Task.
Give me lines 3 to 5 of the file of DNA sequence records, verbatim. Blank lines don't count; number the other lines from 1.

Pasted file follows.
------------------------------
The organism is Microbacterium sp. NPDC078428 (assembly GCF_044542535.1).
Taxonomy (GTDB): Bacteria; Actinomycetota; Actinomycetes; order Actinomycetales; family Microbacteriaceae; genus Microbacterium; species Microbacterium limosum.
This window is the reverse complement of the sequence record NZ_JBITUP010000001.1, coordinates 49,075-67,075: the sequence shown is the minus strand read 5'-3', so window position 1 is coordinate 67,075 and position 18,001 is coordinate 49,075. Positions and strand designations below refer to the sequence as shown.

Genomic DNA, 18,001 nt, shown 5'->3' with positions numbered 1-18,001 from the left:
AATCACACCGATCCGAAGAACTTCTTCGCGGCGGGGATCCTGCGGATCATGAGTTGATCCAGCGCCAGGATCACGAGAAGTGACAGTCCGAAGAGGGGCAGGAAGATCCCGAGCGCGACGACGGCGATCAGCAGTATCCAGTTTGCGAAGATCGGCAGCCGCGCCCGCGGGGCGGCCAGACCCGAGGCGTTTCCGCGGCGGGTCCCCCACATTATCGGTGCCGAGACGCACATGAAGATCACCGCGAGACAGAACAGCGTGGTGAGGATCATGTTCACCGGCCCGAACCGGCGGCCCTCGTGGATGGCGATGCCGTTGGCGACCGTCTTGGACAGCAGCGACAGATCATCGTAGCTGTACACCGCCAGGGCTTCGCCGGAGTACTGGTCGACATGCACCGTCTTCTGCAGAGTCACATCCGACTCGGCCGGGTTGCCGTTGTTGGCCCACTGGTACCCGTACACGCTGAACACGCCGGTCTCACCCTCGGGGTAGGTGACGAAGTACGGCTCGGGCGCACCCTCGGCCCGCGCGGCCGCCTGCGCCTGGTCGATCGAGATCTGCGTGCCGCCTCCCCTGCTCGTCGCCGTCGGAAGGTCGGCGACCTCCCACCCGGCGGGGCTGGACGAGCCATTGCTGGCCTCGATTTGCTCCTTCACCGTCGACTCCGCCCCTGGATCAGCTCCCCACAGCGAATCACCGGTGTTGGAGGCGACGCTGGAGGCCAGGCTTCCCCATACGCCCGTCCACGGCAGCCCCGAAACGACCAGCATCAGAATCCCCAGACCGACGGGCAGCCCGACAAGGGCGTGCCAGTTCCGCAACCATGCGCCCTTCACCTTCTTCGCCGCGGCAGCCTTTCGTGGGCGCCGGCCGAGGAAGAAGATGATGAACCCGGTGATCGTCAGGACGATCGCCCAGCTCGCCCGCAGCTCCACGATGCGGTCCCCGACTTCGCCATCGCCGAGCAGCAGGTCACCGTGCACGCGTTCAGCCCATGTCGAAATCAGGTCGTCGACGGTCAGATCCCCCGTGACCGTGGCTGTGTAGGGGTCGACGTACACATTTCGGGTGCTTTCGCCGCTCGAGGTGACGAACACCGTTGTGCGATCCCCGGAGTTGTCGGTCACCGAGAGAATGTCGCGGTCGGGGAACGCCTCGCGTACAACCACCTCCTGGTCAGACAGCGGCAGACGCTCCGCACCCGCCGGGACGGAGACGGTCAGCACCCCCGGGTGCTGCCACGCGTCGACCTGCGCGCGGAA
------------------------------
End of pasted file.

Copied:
This window is the reverse complement of the sequence record NZ_JBITUP010000001.1, coordinates 49,075-67,075: the sequence shown is the minus strand read 5'-3', so window position 1 is coordinate 67,075 and position 18,001 is coordinate 49,075. Positions and strand designations below refer to the sequence as shown.

Genomic DNA, 18,001 nt, shown 5'->3' with positions numbered 1-18,001 from the left:
AATCACACCGATCCGAAGAACTTCTTCGCGGCGGGGATCCTGCGGATCATGAGTTGATCCAGCGCCAGGATCACGAGAAGTGACAGTCCGAAGAGGGGCAGGAAGATCCCGAGCGCGACGACGGCGATCAGCAGTATCCAGTTTGCGAAGATCGGCAGCCGCGCCCGCGGGGCGGCCAGACCCGAGGCGTTTCCGCGGCGGGTCCCCCACATTATCGGTGCCGAGACGCACATGAAGATCACCGCGAGACAGAACAGCGTGGTGAGGATCATGTTCACCGGCCCGAACCGGCGGCCCTCGTGGATGGCGATGCCGTTGGCGACCGTCTTGGACAGCAGCGACAGATCATCGTAGCTGTACACCGCCAGGGCTTCGCCGGAGTACTGGTCGACATGCACCGTCTTCTGCAGAGTCACATCCGACTCGGCCGGGTTGCCGTTGTTGGCCCACTGGTACCCGTACACGCTGAACACGCCGGTCTCACCCTCGGGGTAGGTGACGAAGTACGGCTCGGGCGCACCCTCGGCCCGCGCGGCCGCCTGCGCCTGGTCGATCGAGATCTGCGTGCCGCCTCCCCTGCTCGTCGCCGTCGGAAGGTCGGCGACCTCCCACCCGGCGGGGCTGGACGAGCCATTGCTGGCCTCGATTTGCTCCTTCACCGTCGACTCCGCCCCTGGATCAGCTCCCCACAGCGAATCACCGGTGTTGGAGGCGACGCTGGAGGCCAGGCTTCCCCATACGCCCGTCCACGGCAGCCCCGAAACGACCAGCATCAGAATCCCCAGACCGACGGGCAGCCCGACAAGGGCGTGCCAGTTCCGCAACCATGCGCCCTTCACCTTCTTCGCCGCGGCAGCCTTTCGTGGGCGCCGGCCGAGGAAGAAGATGATGAACCCGGTGATCGTCAGGACGATCGCCCAGCTCGCCCGCAGCTCCACGATGCGGTCCCCGACTTCGCCATCGCCGAGCAGCAGGTCACCGTGCACGCGTTCAGCCCATGTCGAAATCAGGTCGTCGACGGTCAGATCCCCCGTGACCGTGGCTGTGTAGGGGTCGACGTACACATTTCGGGTGCTTTCGCCGCTCGAGGTGACGAACACCGTTGTGCGATCCCCGGAGTTGTCGGTCACCGAGAGAATGTCGCGGTCGGGGAACGCCTCGCGTACAACCACCTCCTGGTCAGACAGCGGCAGACGCTCCGCACCCGCCGGGACGGAGACGGTCAGCACCCCCGGGTGCTGCCACGCGTCGACCTGCGCGCGGAA